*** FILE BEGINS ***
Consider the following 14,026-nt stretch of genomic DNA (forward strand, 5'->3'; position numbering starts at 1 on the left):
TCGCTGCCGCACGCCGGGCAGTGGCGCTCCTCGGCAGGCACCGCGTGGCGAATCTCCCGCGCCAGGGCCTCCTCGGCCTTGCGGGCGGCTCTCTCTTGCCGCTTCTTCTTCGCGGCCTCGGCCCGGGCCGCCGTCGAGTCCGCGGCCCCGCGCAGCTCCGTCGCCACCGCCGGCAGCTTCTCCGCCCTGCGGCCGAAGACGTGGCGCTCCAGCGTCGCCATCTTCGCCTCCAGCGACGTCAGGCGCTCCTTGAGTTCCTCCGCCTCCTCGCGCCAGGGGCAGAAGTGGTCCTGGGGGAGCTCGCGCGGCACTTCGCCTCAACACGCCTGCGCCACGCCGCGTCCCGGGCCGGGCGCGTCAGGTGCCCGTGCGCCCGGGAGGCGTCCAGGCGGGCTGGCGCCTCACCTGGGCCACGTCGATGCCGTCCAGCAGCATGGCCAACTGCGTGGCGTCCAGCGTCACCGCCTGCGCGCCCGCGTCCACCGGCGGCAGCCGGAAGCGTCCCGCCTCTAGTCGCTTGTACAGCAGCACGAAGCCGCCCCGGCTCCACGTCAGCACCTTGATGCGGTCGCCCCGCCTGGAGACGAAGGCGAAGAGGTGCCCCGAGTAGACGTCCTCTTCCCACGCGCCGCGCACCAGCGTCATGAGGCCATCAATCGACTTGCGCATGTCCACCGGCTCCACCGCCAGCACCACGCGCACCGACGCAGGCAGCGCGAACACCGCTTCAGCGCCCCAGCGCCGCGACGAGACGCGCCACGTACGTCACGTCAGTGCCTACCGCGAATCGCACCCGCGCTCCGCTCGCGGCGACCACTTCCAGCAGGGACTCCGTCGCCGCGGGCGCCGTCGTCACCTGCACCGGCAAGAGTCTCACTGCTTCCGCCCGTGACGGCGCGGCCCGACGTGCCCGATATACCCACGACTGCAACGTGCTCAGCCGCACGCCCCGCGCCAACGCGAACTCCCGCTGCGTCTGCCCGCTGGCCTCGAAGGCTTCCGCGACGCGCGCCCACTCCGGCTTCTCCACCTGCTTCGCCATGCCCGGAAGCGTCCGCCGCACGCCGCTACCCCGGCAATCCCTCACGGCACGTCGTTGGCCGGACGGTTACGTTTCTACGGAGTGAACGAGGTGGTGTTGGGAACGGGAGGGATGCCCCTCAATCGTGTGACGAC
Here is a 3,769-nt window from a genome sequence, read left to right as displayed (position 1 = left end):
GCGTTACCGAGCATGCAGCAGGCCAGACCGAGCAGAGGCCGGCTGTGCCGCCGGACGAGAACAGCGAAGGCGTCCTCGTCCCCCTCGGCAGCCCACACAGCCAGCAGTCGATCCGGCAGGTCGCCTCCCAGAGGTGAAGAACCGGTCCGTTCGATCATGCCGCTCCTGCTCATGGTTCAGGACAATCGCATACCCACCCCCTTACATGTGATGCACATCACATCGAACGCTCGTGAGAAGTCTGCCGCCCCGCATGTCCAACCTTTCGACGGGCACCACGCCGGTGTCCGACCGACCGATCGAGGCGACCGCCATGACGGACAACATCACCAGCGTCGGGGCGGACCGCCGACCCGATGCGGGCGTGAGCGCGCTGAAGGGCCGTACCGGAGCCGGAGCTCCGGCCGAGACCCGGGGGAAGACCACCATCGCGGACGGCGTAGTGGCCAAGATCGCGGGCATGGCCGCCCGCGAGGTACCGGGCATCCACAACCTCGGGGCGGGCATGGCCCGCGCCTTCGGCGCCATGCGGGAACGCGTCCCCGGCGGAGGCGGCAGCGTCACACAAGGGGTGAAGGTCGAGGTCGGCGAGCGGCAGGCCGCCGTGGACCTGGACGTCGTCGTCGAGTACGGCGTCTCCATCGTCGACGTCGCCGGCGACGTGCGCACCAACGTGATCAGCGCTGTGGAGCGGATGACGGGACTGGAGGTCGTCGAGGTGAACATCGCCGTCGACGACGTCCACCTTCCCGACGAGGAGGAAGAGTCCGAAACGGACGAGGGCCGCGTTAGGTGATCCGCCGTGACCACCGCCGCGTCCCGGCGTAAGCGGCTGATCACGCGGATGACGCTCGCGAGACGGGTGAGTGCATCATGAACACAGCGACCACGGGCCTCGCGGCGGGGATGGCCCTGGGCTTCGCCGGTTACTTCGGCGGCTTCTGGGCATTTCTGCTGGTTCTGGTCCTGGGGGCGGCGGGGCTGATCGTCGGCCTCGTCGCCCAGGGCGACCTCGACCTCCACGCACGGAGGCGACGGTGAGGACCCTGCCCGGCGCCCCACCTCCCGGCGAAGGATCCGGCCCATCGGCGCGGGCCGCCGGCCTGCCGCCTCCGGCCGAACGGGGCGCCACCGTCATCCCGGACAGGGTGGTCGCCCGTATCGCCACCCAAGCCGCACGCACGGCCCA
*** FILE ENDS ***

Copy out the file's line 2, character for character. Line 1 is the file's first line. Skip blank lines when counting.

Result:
TCGCTGCCGCACGCCGGGCAGTGGCGCTCCTCGGCAGGCACCGCGTGGCGAATCTCCCGCGCCAGGGCCTCCTCGGCCTTGCGGGCGGCTCTCTCTTGCCGCTTCTTCTTCGCGGCCTCGGCCCGGGCCGCCGTCGAGTCCGCGGCCCCGCGCAGCTCCGTCGCCACCGCCGGCAGCTTCTCCGCCCTGCGGCCGAAGACGTGGCGCTCCAGCGTCGCCATCTTCGCCTCCAGCGACGTCAGGCGCTCCTTGAGTTCCTCCGCCTCCTCGCGCCAGGGGCAGAAGTGGTCCTGGGGGAGCTCGCGCGGCACTTCGCCTCAACACGCCTGCGCCACGCCGCGTCCCGGGCCGGGCGCGTCAGGTGCCCGTGCGCCCGGGAGGCGTCCAGGCGGGCTGGCGCCTCACCTGGGCCACGTCGATGCCGTCCAGCAGCATGGCCAACTGCGTGGCGTCCAGCGTCACCGCCTGCGCGCCCGCGTCCACCGGCGGCAGCCGGAAGCGTCCCGCCTCTAGTCGCTTGTACAGCAGCACGAAGCCGCCCCGGCTCCACGTCAGCACCTTGATGCGGTCGCCCCGCCTGGAGACGAAGGCGAAGAGGTGCCCCGAGTAGACGTCCTCTTCCCACGCGCCGCGCACCAGCGTCATGAGGCCATCAATCGACTTGCGCATGTCCACCGGCTCCACCGCCAGCACCACGCGCACCGACGCAGGCAGCGCGAACACCGCTTCAGCGCCCCAGCGCCGCGACGAGACGCGCCACGTACGTCACGTCAGTGCCTACCGCGAATCGCACCCGCGCTCCGCTCGCGGCGACCACTTCCAGCAGGGACTCCGTCGCCGCGGGCGCCGTCGTCACCTGCACCGGCAAGAGTCTCACTGCTTCCGCCCGTGACGGCGCGGCCCGACGTGCCCGATATACCCACGACTGCAACGTGCTCAGCCGCACGCCCCGCGCCAACGCGAACTCCCGCTGCGTCTGCCCGCTGGCCTCGAAGGCTTCCGCGACGCGCGCCCACTCCGGCTTCTCCACCTGCTTCGCCATGCCCGGAAGCGTCCGCCGCACGCCGCTACCCCGGCAATCCCTCACGGCACGTCGTTGGCCGGACGGTTACGTTTCTACGGAGTGAACGAGGTGGTGTTGGGAACGGGAGGGATGCCCCTCAATCGTGTGACGAC